12 thoughts on “in human nurturing vs nature, nature wins

    • Yesterday we had a mini thaw, and the icicles have finally started to recede. However, we’re now facing another storm that should hit sometime today. Spring, where are you? I miss you!

      On Sat, Jan 26, 2013 at 7:43 PM, My Wintersong

  1. Yes, no heat here too. We eagerly await the new heater and air…which we won’t use. So sorry about the rabbit. I worry about abandoned kittens here in the inner city. Love your chicken pictures. Great idea. Might get your other half to hang them level tho. I have one painting in my bedroom that refuses to be either level or straight. Drives me mad. Stay warm.

    • What an eye you have, Mage! It was such an amazing feat to even get the pictures up I’m just going to pretend I don’t notice. The “other half” (the engineer) did this with careful measuring, and forced to climb up a ladder and walk atop the stove counter. I won’t let him get back up there! The ones on the other wall are better.

    • Yes, I still feel pretty bad about it. It’s too frozen out there right now to do anything about the carcass, and we got 7 or 8 inches more snow overnight that cover it, so I really dread the big thaw when someone has to get outside and take it away.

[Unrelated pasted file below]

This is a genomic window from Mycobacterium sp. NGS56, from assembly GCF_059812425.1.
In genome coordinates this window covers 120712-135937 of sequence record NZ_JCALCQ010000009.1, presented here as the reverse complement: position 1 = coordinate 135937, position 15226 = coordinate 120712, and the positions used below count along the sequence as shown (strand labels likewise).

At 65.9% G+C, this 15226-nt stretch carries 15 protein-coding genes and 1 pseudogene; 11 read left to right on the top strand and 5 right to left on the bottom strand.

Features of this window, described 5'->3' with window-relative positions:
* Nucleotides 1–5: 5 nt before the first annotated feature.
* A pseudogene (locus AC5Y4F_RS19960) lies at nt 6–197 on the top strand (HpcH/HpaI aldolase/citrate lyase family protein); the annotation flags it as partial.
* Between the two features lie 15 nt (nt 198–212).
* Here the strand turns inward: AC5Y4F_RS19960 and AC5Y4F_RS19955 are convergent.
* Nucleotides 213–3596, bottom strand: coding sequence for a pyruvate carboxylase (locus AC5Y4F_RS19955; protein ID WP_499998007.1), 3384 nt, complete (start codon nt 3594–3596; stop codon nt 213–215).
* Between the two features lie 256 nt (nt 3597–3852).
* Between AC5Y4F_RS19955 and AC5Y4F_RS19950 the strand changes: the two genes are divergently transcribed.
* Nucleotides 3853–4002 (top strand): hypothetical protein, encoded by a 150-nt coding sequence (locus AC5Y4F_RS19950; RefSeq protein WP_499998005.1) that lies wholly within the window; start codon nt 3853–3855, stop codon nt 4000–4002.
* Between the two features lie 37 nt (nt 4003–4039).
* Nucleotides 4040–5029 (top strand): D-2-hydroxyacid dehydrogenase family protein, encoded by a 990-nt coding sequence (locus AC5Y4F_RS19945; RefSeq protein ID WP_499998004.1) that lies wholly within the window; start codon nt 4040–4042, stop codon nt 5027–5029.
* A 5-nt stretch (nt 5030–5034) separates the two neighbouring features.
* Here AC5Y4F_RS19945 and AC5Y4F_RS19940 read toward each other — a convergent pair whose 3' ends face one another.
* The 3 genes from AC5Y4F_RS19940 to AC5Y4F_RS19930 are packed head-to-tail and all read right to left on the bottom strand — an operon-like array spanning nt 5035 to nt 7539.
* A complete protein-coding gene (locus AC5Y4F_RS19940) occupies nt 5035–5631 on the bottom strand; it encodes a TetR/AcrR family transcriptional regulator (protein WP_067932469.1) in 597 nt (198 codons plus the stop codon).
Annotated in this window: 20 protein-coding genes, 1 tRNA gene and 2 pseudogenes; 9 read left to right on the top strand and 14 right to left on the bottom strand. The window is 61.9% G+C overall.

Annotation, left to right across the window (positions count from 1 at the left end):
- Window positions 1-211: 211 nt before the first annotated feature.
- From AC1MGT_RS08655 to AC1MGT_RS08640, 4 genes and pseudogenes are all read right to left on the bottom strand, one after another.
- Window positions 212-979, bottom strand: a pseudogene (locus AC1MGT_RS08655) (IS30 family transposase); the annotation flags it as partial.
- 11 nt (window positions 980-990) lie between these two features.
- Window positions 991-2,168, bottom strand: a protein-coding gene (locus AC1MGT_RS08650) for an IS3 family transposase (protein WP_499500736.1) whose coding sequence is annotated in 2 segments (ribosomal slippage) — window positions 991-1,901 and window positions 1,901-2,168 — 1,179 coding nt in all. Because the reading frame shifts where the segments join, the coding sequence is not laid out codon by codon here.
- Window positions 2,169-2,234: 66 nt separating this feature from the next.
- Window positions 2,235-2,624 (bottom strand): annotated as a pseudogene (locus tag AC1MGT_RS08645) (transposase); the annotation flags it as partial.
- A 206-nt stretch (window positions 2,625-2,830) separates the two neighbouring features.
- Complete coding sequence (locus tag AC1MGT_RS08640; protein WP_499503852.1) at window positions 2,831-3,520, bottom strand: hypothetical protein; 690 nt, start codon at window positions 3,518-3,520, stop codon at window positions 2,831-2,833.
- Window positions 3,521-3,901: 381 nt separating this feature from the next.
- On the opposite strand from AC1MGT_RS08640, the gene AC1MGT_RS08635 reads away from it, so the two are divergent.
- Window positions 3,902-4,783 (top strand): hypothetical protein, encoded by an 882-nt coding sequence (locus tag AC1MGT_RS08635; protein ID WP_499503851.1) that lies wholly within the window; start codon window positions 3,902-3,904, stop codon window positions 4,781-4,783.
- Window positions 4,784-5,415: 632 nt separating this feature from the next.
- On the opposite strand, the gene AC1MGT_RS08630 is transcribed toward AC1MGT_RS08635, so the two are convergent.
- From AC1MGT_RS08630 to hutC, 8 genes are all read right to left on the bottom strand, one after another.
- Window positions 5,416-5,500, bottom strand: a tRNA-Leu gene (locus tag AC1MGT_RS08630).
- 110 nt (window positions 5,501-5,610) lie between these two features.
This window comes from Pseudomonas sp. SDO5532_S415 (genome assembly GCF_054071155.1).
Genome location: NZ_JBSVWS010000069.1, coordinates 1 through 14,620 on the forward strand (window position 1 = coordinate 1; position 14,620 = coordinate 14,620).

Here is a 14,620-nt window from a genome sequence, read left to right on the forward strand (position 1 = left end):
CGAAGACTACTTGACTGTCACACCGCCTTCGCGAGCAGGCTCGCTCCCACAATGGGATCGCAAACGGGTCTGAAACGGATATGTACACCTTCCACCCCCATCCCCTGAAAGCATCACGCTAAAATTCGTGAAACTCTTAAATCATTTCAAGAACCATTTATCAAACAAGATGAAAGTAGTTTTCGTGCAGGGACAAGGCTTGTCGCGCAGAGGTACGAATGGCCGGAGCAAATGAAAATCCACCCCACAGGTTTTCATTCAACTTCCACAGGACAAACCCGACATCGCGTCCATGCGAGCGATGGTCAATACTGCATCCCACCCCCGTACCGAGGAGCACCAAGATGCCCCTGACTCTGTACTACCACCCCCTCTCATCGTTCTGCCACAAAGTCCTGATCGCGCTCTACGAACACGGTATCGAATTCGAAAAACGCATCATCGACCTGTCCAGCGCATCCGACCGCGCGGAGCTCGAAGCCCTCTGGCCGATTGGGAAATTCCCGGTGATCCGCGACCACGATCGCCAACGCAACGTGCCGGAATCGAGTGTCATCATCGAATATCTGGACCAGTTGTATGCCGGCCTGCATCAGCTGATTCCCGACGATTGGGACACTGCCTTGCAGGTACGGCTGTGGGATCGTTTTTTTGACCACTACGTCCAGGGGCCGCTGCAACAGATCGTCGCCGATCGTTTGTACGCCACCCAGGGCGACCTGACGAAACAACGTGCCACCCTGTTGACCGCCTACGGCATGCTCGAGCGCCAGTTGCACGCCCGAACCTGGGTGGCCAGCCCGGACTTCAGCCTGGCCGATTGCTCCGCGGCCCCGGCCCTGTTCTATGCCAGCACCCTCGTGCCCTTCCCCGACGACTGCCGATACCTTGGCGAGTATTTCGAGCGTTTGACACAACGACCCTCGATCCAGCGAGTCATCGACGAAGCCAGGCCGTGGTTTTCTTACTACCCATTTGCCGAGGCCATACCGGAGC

On Sun, Jan 27, 2013 at 1:12 PM, My Wintersong

    • You know Cathy, I haven’t been to a state fair since we lived in Ohio, ‘though we did go to a couple of county fairs in Tennessee. Maybe chickens could be the lure to get me back to one! I do love the chickens, and the pigs, and the calves and little billy goats. My “chicken” book is a work of art in itself. I think there was a total of 36 different chickens featured; you can imagine how hard it was to narrow my choices down to 12!

  2. Your decorating project sounds great. I also admire the clean up. I did lots of that years ago when I left Chicago, but I could use another round now.

    Happy to have you back.

    • Thanks, Ruthe. Another round? I was hoping to finish for good and all, but I guess more of us than not have the hoarder’s instinct, yes? That’s what comes of being–in my case–a depression baby.

      On Mon, Jan 28, 2013 at 4:04 PM, My Wintersong

  3. I like your chickens. I regularly hear great thumps on my windows. Birds seem to think they can take a short cut through my house. Most of the time they are stunned and after a rest they take off again.

    I got so far with the decorating and had to stop to regain my energy. Another fall (this time indoor) a couple of weeks ago, left me with sore ribs, so painting is on hold again. 😦 I will get there eventually.

    • We’ve lost several birds over the years because of the placement of our double doors and windows. The birds see all the way through and think they’re a handy shortcut, as you say, and too often they aren’t able to take off again, ever. I’m sorry to hear you fell…sore ribs make it difficult to breathe deeply, and that’s no fun! But taking a break (I don’t mean that literally!) for a bit will give you time to reflect on what you’ve done and review what you still have planned. It can be a good thing if you take it so. Take care.

      On Tue, Jan 29, 2013 at 3:27 PM, My Wintersong